The Voice of the Underdog®
As a car guy and advertising professional it pains me to watch the great Volkswagen brand disintegrate right before my very eyes. The chairman of VW, the largest car company in the world, believes the current emissions scandal could bankrupt them. What a bummer. My ride of choice has been a series of absolutely fantastic Audi models dating back to 1996. VW owns Audi, Bentley, Bugatti, Lamborghini and Porsche, along with a couple other lesser-known marques. Of course, they won’t all go away if VW unravels. They’ll be horse-traded with other automakers if the house falls apart, but it will be messy. This is what VW gets for thinking small. Too small. The company’s culture obviously had been reduced to one that prizes expediency over ethics. That’s about as small as you can play in business. But it was a much different sort of small that made the brand famous in the first place.
If VW goes away it would be a sad ending for a giant that only reached such heights because of a humble print advertising campaign. Of course, it wasn’t just any advertising campaign, as the following commentary from Second Wind explains.
“In 1959, when legendary agency Doyle Dane Bernbach put forth that famous Volkswagen ad campaign, VW was a struggling German auto manufacturer with a slight image problem. Their cars were quirky looking and tiny, at least by US standards. This was the era of the land yacht—the Buick Electra, Cadillac Fleetwood, Chevy Impala, Pontiac Bonneville, Ford Thunderbird, replete with big tailfins and mile-long body styling. “The Peoples Car” (literally “folks wagon”), on the other hand, was targeted at the many within the Third Reich who could previously afford only motorcycles. Yes, that Third Reich… the Volkswagen, designed in 1933, was one of Hitler’s pet projects. DDB’s campaign, entitled “Think Small,” asked buyers to consider gas economy, reliability and other practical issues when purchasing a car, instead of being beguiled by big engines, tailfins and all the other glitzy automotive accouterments of the ’50s.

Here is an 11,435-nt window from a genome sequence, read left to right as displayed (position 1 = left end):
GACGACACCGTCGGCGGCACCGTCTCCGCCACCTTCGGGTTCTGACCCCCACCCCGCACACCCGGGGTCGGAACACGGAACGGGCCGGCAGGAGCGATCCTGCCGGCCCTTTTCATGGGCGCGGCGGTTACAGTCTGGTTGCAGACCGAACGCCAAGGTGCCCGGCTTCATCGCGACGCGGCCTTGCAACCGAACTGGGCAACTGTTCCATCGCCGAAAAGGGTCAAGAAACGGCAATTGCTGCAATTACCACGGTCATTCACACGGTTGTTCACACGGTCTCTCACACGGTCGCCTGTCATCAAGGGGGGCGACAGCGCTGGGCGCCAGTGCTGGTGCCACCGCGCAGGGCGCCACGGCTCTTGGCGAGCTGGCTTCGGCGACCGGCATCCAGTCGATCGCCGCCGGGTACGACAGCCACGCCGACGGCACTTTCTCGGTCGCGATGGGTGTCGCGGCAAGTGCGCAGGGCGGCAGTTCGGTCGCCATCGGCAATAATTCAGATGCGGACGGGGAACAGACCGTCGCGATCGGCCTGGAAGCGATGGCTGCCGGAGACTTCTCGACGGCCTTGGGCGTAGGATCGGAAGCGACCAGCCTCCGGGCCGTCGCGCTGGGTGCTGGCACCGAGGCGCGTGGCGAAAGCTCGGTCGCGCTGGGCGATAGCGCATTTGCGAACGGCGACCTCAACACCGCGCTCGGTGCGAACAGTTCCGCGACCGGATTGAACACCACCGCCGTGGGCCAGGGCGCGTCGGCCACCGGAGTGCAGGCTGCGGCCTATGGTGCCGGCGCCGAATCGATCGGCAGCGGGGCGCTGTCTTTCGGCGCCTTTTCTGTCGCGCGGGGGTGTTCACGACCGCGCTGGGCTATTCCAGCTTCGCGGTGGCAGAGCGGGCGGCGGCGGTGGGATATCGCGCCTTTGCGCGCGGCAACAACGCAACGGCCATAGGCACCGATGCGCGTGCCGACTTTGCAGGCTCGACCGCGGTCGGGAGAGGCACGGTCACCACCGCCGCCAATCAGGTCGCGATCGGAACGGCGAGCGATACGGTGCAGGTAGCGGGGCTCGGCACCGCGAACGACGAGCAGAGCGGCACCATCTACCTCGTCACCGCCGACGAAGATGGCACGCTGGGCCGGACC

The classy, simple, black-and-white ads spoke clearly about the brand, and offered a stark contrast to Detroit’s bright, flashy, status symbol marketing. The campaign was an immediate success, both in the press and on the showroom floor. Volkswagen went on to become an iconic brand in America and has sold millions of cars since. In 1999, Advertising Age named “Think Small” the No. 1 advertising campaign of all time in their “Century of Advertising” publication. So, you could say that in the case of Volkswagen, small was definitely good. Here’s another facet of this “small is good” scenario: Doyle Dane Bernbach had just 21 employees when they created the “best advertising campaign” ever.”
Unfortunately for VW, even Doyle Dane’s 60s-era advertising magic would be no match for the problem they’ve created for themselves. As the saying goes, it takes years to build trust but only seconds to destroy it.
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